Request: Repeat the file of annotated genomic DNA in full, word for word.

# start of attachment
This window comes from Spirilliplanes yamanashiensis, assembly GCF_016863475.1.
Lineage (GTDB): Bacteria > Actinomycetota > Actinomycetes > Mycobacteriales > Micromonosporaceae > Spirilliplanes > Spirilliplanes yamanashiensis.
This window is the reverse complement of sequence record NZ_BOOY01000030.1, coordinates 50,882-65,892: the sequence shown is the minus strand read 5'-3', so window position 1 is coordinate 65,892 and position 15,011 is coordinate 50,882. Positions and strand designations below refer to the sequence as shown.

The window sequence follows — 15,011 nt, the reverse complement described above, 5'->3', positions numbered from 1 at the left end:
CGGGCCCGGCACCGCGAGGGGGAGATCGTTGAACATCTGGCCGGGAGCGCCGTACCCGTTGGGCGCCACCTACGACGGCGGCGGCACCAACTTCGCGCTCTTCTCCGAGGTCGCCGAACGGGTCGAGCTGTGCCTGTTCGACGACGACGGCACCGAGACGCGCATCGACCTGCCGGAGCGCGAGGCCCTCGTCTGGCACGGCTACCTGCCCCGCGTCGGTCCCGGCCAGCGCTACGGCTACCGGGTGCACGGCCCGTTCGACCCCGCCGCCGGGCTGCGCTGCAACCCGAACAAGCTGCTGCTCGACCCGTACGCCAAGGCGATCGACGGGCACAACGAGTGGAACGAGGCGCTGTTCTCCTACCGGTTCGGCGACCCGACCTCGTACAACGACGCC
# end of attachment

This window comes from Spirilliplanes yamanashiensis, assembly GCF_016863475.1.
Lineage (GTDB): Bacteria > Actinomycetota > Actinomycetes > Mycobacteriales > Micromonosporaceae > Spirilliplanes > Spirilliplanes yamanashiensis.
This window is the reverse complement of sequence record NZ_BOOY01000030.1, coordinates 50,882-65,892: the sequence shown is the minus strand read 5'-3', so window position 1 is coordinate 65,892 and position 15,011 is coordinate 50,882. Positions and strand designations below refer to the sequence as shown.

The window sequence follows — 15,011 nt, the reverse complement described above, 5'->3', positions numbered from 1 at the left end:
CGGGCCCGGCACCGCGAGGGGGAGATCGTTGAACATCTGGCCGGGAGCGCCGTACCCGTTGGGCGCCACCTACGACGGCGGCGGCACCAACTTCGCGCTCTTCTCCGAGGTCGCCGAACGGGTCGAGCTGTGCCTGTTCGACGACGACGGCACCGAGACGCGCATCGACCTGCCGGAGCGCGAGGCCCTCGTCTGGCACGGCTACCTGCCCCGCGTCGGTCCCGGCCAGCGCTACGGCTACCGGGTGCACGGCCCGTTCGACCCCGCCGCCGGGCTGCGCTGCAACCCGAACAAGCTGCTGCTCGACCCGTACGCCAAGGCGATCGACGGGCACAACGAGTGGAACGAGGCGCTGTTCTCCTACCGGTTCGGCGACCCGACCTCGTACAACGACGCC